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KFC’s Recovery in China is Going to Take Some Time

China’s food safety investigation into antibiotics found in chickens served by Yum Brands didn’t result in any fines or other enforcement action.

That’s the good news. The bad news for Yum Brands is that recovery is going to take longer than the company predicted and it’s going to put a longer squeeze on profits than it originally thought.

Yum Brands announced Tuesday that it now expects weak sales at its KFC units in China to continue into 2013’s first quarter with same store sales off 25 percent during the first two months of the year.

KFC stores in China open at least one year were said to be off about six percent in the final period of 2012.

Some chicken producers supplying KFC restaurants in China were targets of an investigation by the Shanghai Food and Drug Administration (FDA) into the misuse of antibiotics. Shanghai FDA called upon Yum Brands to strengthen its oversight of poultry supply chain practices.

The Wall Street Journal Tuesday reported that Yum Brands, publicly traded on the New York Stock Exchange, has followed up on an earlier prediction that its per-share growth would be up by 10 percent in 2013 with acknowledgement it now expects earnings per share to actually be off for the year because of its poultry problems in China.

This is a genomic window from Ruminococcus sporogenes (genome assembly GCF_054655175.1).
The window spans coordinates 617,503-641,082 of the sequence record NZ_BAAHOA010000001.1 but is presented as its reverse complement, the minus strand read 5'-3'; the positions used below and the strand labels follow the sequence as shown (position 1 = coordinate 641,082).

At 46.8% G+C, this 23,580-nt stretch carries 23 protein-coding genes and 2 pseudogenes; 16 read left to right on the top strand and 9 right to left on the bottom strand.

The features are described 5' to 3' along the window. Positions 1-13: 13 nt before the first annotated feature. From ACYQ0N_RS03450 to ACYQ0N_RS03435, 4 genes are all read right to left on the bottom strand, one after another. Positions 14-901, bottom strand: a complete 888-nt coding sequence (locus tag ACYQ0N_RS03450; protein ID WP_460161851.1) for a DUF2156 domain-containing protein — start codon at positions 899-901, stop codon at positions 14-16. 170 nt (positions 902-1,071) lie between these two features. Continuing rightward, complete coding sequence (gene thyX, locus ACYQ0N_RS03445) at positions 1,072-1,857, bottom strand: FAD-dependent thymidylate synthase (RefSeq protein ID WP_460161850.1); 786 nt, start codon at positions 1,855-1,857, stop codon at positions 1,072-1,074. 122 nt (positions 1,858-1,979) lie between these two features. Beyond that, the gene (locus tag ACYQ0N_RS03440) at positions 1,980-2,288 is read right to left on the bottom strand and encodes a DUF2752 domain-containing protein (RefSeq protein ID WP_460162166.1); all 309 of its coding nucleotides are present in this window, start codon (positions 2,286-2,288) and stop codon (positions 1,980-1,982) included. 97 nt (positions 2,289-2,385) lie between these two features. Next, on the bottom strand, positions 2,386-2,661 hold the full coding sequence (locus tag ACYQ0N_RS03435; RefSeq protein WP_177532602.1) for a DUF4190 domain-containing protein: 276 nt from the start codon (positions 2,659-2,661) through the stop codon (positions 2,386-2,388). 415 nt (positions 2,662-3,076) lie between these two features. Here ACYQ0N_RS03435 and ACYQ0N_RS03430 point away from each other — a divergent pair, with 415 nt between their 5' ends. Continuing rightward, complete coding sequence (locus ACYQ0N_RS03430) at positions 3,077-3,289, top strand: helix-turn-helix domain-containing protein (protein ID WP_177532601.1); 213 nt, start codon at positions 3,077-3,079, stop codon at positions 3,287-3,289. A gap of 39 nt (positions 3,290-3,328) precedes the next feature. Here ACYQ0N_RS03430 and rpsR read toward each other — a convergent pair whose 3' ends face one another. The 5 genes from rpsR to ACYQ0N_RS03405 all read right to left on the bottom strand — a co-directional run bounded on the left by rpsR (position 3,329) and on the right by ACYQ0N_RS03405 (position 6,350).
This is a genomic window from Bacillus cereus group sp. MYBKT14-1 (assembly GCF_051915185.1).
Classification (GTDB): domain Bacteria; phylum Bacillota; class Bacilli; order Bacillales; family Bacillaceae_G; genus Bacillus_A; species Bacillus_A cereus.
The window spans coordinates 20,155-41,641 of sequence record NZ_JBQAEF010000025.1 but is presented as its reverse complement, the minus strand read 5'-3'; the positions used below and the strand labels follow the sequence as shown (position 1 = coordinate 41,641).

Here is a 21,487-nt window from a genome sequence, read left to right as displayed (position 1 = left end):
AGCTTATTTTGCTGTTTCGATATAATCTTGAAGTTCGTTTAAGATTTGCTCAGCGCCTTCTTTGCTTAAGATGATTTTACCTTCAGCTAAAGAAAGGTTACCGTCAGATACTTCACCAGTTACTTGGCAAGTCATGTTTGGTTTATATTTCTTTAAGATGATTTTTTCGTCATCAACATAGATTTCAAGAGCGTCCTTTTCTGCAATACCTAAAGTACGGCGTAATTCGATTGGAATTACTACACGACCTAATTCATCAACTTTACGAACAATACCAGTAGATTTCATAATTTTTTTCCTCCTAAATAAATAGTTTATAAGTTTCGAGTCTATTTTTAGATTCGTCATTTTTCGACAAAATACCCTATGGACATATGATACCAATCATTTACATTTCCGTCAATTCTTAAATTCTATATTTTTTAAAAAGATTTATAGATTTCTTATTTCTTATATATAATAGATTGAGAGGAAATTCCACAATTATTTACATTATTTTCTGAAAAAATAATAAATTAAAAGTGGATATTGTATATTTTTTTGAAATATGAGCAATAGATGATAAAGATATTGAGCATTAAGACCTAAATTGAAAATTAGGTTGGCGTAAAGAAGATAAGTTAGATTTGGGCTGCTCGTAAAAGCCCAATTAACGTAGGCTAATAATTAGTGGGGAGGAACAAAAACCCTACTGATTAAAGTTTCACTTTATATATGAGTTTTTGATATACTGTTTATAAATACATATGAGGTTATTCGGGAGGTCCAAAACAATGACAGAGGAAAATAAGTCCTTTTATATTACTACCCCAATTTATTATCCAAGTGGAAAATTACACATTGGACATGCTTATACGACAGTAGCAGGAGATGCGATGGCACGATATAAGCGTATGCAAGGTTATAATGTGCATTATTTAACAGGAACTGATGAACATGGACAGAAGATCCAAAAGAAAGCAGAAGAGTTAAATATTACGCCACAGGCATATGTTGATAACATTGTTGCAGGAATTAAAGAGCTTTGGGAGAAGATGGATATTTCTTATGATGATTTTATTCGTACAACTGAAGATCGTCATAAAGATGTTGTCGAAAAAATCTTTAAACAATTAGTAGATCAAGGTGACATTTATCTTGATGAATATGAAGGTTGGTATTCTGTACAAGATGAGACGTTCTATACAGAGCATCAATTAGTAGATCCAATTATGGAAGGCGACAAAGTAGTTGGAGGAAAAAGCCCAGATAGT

Yum Brands has a huge presence in China with 5,000 restaurants in 800 cities, most KFCs.

While Shanghai FDA investigated, KFC’s came in for heavy criticism on China’s social media. In a telephone conference call with financial analysts Tuesday, Yum Chief Executive Officer David Novak promised that the restaurant company would eventually win back consumer confidence in China.

“We are applying our learnings and findings from the Shanghai FDA to further strengthen our QA processes,” he said. “Our customers expect high quality safe food and they feel that we have let them down. To restore consumer confidence in KFC, we will launch an enhanced product quality assurance program along with an aggressive marketing campaign shortly after the Chinese New Year.”

KFC’s problems began when state-run television (CCTV) on Dec. 18 aired a 60 Minutes-like expose on the Chinese poultry industry. “The report showed that a few poultry farmers were ignoring laws and regulations by using excessive levels of antibiotics in chicken,” Novak said. “Regrettably, some of this product was purchased by two poultry suppliers of KFC China.”

Then he said social media kept the issue stirred up.

“This onslaught of negative media coverage has been longer lasting and more impactful then we ever imagined, lasting over six weeks,” Novak explained.

After its announcements on Tuesday, Yum shares were off 4 percent, or about $2.50 per share, with the last posted trade coming in at $61.39 per share.

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